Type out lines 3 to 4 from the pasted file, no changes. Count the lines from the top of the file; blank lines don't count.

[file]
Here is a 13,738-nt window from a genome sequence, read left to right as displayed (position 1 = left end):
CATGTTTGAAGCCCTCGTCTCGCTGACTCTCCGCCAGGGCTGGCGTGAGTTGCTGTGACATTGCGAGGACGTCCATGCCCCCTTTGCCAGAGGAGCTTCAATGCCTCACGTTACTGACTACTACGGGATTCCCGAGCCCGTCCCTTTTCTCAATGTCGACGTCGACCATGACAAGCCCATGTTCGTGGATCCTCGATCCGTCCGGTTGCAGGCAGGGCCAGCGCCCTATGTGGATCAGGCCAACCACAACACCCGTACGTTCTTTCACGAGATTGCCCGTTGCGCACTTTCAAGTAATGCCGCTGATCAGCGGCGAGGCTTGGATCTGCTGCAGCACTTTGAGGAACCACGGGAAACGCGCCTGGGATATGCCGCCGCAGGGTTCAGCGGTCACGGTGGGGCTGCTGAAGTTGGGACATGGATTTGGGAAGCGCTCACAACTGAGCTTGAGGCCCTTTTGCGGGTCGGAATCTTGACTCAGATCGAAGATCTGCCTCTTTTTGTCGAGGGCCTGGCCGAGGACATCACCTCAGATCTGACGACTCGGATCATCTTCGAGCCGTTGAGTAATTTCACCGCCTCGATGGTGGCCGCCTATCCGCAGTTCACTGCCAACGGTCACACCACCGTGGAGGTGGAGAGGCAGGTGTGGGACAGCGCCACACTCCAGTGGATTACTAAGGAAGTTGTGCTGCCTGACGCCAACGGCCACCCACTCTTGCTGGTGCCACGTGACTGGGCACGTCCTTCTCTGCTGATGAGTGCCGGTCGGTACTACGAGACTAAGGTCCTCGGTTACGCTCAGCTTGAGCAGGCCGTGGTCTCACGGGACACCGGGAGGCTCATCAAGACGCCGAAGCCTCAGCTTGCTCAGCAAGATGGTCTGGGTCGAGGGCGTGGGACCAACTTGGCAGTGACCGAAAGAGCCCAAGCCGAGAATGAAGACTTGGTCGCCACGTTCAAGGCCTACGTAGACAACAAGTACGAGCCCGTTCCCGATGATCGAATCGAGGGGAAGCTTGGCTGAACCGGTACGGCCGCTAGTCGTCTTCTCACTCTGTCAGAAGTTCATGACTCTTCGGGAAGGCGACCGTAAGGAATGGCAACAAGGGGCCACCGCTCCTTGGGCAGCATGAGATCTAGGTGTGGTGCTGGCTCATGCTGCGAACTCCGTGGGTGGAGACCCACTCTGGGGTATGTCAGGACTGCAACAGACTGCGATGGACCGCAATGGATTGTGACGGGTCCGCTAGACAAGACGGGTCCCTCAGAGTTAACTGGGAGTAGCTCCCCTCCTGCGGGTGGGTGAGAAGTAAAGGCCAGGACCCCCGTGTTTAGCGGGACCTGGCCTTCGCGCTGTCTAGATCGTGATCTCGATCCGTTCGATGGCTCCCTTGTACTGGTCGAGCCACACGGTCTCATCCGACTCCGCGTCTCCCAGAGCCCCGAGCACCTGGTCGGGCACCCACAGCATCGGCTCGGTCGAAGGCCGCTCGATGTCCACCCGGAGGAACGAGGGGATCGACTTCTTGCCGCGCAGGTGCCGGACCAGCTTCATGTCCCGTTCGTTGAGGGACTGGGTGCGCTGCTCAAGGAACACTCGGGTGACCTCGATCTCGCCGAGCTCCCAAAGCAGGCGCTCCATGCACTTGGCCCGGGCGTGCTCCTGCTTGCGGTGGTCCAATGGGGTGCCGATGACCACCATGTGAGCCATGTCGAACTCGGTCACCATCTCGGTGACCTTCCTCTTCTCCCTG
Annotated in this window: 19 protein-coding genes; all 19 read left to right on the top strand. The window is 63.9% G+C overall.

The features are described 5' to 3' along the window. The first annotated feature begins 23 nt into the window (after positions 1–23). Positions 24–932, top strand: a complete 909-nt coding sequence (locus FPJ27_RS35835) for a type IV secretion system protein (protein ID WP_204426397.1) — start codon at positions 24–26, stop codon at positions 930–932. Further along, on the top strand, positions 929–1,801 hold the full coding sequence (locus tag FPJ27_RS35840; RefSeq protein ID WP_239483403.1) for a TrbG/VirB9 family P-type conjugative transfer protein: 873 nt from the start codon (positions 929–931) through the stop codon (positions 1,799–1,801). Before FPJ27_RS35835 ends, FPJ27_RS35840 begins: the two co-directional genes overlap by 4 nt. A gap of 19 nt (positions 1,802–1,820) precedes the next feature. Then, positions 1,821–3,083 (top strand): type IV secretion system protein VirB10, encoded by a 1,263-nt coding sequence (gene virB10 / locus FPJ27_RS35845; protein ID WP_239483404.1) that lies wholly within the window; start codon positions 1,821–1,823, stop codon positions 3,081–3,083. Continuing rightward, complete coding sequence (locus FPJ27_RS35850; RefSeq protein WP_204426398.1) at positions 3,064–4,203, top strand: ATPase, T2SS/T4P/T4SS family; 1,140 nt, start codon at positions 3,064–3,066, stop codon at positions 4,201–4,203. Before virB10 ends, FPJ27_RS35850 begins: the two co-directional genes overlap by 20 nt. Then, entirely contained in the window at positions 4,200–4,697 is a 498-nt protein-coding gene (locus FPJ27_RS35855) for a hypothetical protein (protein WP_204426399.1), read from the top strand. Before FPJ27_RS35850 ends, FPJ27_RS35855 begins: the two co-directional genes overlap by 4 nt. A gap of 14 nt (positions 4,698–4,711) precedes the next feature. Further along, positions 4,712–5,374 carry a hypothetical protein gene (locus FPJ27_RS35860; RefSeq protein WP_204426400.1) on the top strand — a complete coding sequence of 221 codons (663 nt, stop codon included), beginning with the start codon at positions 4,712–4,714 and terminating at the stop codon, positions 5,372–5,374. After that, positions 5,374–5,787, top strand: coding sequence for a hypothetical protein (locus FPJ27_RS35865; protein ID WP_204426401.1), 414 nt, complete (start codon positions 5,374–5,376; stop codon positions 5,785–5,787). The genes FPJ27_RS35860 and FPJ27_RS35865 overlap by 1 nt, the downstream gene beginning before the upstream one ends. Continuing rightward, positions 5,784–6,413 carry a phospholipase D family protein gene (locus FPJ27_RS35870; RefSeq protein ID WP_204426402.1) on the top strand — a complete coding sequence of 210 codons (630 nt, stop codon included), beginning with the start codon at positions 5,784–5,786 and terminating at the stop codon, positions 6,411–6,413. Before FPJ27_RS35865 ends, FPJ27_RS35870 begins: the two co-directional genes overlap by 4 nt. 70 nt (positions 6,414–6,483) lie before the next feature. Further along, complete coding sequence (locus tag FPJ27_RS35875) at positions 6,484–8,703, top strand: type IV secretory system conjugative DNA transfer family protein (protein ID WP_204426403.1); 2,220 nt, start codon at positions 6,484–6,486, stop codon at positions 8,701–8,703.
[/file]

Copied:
Annotated in this window: 19 protein-coding genes; all 19 read left to right on the top strand. The window is 63.9% G+C overall.

The features are described 5' to 3' along the window. The first annotated feature begins 23 nt into the window (after positions 1–23). Positions 24–932, top strand: a complete 909-nt coding sequence (locus FPJ27_RS35835) for a type IV secretion system protein (protein ID WP_204426397.1) — start codon at positions 24–26, stop codon at positions 930–932. Further along, on the top strand, positions 929–1,801 hold the full coding sequence (locus tag FPJ27_RS35840; RefSeq protein ID WP_239483403.1) for a TrbG/VirB9 family P-type conjugative transfer protein: 873 nt from the start codon (positions 929–931) through the stop codon (positions 1,799–1,801). Before FPJ27_RS35835 ends, FPJ27_RS35840 begins: the two co-directional genes overlap by 4 nt. A gap of 19 nt (positions 1,802–1,820) precedes the next feature. Then, positions 1,821–3,083 (top strand): type IV secretion system protein VirB10, encoded by a 1,263-nt coding sequence (gene virB10 / locus FPJ27_RS35845; protein ID WP_239483404.1) that lies wholly within the window; start codon positions 1,821–1,823, stop codon positions 3,081–3,083. Continuing rightward, complete coding sequence (locus FPJ27_RS35850; RefSeq protein WP_204426398.1) at positions 3,064–4,203, top strand: ATPase, T2SS/T4P/T4SS family; 1,140 nt, start codon at positions 3,064–3,066, stop codon at positions 4,201–4,203. Before virB10 ends, FPJ27_RS35850 begins: the two co-directional genes overlap by 20 nt. Then, entirely contained in the window at positions 4,200–4,697 is a 498-nt protein-coding gene (locus FPJ27_RS35855) for a hypothetical protein (protein WP_204426399.1), read from the top strand. Before FPJ27_RS35850 ends, FPJ27_RS35855 begins: the two co-directional genes overlap by 4 nt. A gap of 14 nt (positions 4,698–4,711) precedes the next feature. Further along, positions 4,712–5,374 carry a hypothetical protein gene (locus FPJ27_RS35860; RefSeq protein WP_204426400.1) on the top strand — a complete coding sequence of 221 codons (663 nt, stop codon included), beginning with the start codon at positions 4,712–4,714 and terminating at the stop codon, positions 5,372–5,374. After that, positions 5,374–5,787, top strand: coding sequence for a hypothetical protein (locus FPJ27_RS35865; protein ID WP_204426401.1), 414 nt, complete (start codon positions 5,374–5,376; stop codon positions 5,785–5,787). The genes FPJ27_RS35860 and FPJ27_RS35865 overlap by 1 nt, the downstream gene beginning before the upstream one ends. Continuing rightward, positions 5,784–6,413 carry a phospholipase D family protein gene (locus FPJ27_RS35870; RefSeq protein ID WP_204426402.1) on the top strand — a complete coding sequence of 210 codons (630 nt, stop codon included), beginning with the start codon at positions 5,784–5,786 and terminating at the stop codon, positions 6,411–6,413. Before FPJ27_RS35865 ends, FPJ27_RS35870 begins: the two co-directional genes overlap by 4 nt. 70 nt (positions 6,414–6,483) lie before the next feature. Further along, complete coding sequence (locus tag FPJ27_RS35875) at positions 6,484–8,703, top strand: type IV secretory system conjugative DNA transfer family protein (protein ID WP_204426403.1); 2,220 nt, start codon at positions 6,484–6,486, stop codon at positions 8,701–8,703.